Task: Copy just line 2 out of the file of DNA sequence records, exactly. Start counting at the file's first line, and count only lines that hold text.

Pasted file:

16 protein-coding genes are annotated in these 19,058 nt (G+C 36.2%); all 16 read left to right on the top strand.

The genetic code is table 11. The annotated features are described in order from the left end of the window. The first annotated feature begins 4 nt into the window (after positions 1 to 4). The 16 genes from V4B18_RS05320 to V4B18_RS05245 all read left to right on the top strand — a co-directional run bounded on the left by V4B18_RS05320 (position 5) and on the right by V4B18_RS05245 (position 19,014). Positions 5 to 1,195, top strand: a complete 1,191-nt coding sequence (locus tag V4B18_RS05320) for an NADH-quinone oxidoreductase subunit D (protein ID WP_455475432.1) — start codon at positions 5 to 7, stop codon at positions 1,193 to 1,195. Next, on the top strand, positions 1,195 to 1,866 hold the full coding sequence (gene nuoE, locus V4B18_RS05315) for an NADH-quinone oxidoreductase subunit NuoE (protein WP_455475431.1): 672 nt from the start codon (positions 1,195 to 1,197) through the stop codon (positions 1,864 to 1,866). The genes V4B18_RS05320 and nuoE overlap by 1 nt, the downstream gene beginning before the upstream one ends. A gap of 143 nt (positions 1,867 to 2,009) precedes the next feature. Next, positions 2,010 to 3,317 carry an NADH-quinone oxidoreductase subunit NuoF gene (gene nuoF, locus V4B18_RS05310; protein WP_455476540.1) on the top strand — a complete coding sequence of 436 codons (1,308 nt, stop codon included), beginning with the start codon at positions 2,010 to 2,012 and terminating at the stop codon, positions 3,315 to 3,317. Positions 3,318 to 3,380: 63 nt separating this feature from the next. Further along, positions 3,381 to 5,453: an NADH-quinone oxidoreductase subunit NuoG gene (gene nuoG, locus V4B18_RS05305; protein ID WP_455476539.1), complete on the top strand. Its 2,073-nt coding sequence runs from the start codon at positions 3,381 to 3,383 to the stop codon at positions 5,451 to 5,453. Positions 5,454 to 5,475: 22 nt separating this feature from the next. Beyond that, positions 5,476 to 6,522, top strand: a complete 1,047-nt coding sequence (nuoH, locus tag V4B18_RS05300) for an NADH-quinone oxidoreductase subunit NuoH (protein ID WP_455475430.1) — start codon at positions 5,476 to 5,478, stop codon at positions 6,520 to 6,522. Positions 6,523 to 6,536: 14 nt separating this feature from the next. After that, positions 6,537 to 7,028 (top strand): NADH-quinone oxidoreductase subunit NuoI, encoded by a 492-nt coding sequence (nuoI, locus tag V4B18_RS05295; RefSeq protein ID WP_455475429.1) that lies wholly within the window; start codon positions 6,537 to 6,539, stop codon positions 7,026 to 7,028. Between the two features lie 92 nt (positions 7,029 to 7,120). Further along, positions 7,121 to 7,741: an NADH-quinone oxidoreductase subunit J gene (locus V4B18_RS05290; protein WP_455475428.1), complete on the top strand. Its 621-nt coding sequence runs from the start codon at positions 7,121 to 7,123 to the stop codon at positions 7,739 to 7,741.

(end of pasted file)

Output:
The genetic code is table 11. The annotated features are described in order from the left end of the window. The first annotated feature begins 4 nt into the window (after positions 1 to 4). The 16 genes from V4B18_RS05320 to V4B18_RS05245 all read left to right on the top strand — a co-directional run bounded on the left by V4B18_RS05320 (position 5) and on the right by V4B18_RS05245 (position 19,014). Positions 5 to 1,195, top strand: a complete 1,191-nt coding sequence (locus tag V4B18_RS05320) for an NADH-quinone oxidoreductase subunit D (protein ID WP_455475432.1) — start codon at positions 5 to 7, stop codon at positions 1,193 to 1,195. Next, on the top strand, positions 1,195 to 1,866 hold the full coding sequence (gene nuoE, locus V4B18_RS05315) for an NADH-quinone oxidoreductase subunit NuoE (protein WP_455475431.1): 672 nt from the start codon (positions 1,195 to 1,197) through the stop codon (positions 1,864 to 1,866). The genes V4B18_RS05320 and nuoE overlap by 1 nt, the downstream gene beginning before the upstream one ends. A gap of 143 nt (positions 1,867 to 2,009) precedes the next feature. Next, positions 2,010 to 3,317 carry an NADH-quinone oxidoreductase subunit NuoF gene (gene nuoF, locus V4B18_RS05310; protein WP_455476540.1) on the top strand — a complete coding sequence of 436 codons (1,308 nt, stop codon included), beginning with the start codon at positions 2,010 to 2,012 and terminating at the stop codon, positions 3,315 to 3,317. Positions 3,318 to 3,380: 63 nt separating this feature from the next. Further along, positions 3,381 to 5,453: an NADH-quinone oxidoreductase subunit NuoG gene (gene nuoG, locus V4B18_RS05305; protein ID WP_455476539.1), complete on the top strand. Its 2,073-nt coding sequence runs from the start codon at positions 3,381 to 3,383 to the stop codon at positions 5,451 to 5,453. Positions 5,454 to 5,475: 22 nt separating this feature from the next. Beyond that, positions 5,476 to 6,522, top strand: a complete 1,047-nt coding sequence (nuoH, locus tag V4B18_RS05300) for an NADH-quinone oxidoreductase subunit NuoH (protein ID WP_455475430.1) — start codon at positions 5,476 to 5,478, stop codon at positions 6,520 to 6,522. Positions 6,523 to 6,536: 14 nt separating this feature from the next. After that, positions 6,537 to 7,028 (top strand): NADH-quinone oxidoreductase subunit NuoI, encoded by a 492-nt coding sequence (nuoI, locus tag V4B18_RS05295; RefSeq protein ID WP_455475429.1) that lies wholly within the window; start codon positions 6,537 to 6,539, stop codon positions 7,026 to 7,028. Between the two features lie 92 nt (positions 7,029 to 7,120). Further along, positions 7,121 to 7,741: an NADH-quinone oxidoreductase subunit J gene (locus V4B18_RS05290; protein WP_455475428.1), complete on the top strand. Its 621-nt coding sequence runs from the start codon at positions 7,121 to 7,123 to the stop codon at positions 7,739 to 7,741.